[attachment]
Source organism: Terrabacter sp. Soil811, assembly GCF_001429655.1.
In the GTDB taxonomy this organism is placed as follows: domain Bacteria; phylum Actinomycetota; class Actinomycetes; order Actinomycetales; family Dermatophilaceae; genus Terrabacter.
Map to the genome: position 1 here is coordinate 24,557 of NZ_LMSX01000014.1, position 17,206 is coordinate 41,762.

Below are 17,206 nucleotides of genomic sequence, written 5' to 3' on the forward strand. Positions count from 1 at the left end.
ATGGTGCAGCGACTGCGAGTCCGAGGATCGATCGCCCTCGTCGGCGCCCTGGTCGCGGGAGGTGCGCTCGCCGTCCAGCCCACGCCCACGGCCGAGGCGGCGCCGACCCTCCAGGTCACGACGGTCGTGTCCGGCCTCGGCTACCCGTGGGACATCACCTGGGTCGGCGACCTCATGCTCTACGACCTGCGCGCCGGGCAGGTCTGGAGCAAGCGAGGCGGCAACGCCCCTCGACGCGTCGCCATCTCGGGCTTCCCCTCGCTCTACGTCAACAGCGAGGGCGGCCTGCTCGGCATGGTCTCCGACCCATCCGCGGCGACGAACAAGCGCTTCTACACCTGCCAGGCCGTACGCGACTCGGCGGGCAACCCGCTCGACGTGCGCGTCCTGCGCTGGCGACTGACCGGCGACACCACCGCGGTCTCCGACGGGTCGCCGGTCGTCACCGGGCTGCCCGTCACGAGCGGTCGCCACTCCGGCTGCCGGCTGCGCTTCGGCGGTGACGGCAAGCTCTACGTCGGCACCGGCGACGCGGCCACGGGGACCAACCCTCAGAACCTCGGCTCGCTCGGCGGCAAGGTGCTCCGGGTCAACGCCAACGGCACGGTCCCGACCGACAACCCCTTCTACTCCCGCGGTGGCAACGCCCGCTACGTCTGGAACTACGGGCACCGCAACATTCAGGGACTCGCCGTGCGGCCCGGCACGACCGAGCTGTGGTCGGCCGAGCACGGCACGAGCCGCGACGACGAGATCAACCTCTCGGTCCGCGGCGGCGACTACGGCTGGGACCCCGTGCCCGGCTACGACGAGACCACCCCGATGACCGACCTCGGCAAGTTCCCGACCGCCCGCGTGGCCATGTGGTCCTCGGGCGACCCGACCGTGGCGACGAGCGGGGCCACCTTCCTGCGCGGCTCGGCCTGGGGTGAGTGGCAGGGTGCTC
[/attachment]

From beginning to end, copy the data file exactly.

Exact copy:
Source organism: Terrabacter sp. Soil811, assembly GCF_001429655.1.
In the GTDB taxonomy this organism is placed as follows: domain Bacteria; phylum Actinomycetota; class Actinomycetes; order Actinomycetales; family Dermatophilaceae; genus Terrabacter.
Map to the genome: position 1 here is coordinate 24,557 of NZ_LMSX01000014.1, position 17,206 is coordinate 41,762.

Below are 17,206 nucleotides of genomic sequence, written 5' to 3' on the forward strand. Positions count from 1 at the left end.
ATGGTGCAGCGACTGCGAGTCCGAGGATCGATCGCCCTCGTCGGCGCCCTGGTCGCGGGAGGTGCGCTCGCCGTCCAGCCCACGCCCACGGCCGAGGCGGCGCCGACCCTCCAGGTCACGACGGTCGTGTCCGGCCTCGGCTACCCGTGGGACATCACCTGGGTCGGCGACCTCATGCTCTACGACCTGCGCGCCGGGCAGGTCTGGAGCAAGCGAGGCGGCAACGCCCCTCGACGCGTCGCCATCTCGGGCTTCCCCTCGCTCTACGTCAACAGCGAGGGCGGCCTGCTCGGCATGGTCTCCGACCCATCCGCGGCGACGAACAAGCGCTTCTACACCTGCCAGGCCGTACGCGACTCGGCGGGCAACCCGCTCGACGTGCGCGTCCTGCGCTGGCGACTGACCGGCGACACCACCGCGGTCTCCGACGGGTCGCCGGTCGTCACCGGGCTGCCCGTCACGAGCGGTCGCCACTCCGGCTGCCGGCTGCGCTTCGGCGGTGACGGCAAGCTCTACGTCGGCACCGGCGACGCGGCCACGGGGACCAACCCTCAGAACCTCGGCTCGCTCGGCGGCAAGGTGCTCCGGGTCAACGCCAACGGCACGGTCCCGACCGACAACCCCTTCTACTCCCGCGGTGGCAACGCCCGCTACGTCTGGAACTACGGGCACCGCAACATTCAGGGACTCGCCGTGCGGCCCGGCACGACCGAGCTGTGGTCGGCCGAGCACGGCACGAGCCGCGACGACGAGATCAACCTCTCGGTCCGCGGCGGCGACTACGGCTGGGACCCCGTGCCCGGCTACGACGAGACCACCCCGATGACCGACCTCGGCAAGTTCCCGACCGCCCGCGTGGCCATGTGGTCCTCGGGCGACCCGACCGTGGCGACGAGCGGGGCCACCTTCCTGCGCGGCTCGGCCTGGGGTGAGTGGCAGGGTGCTC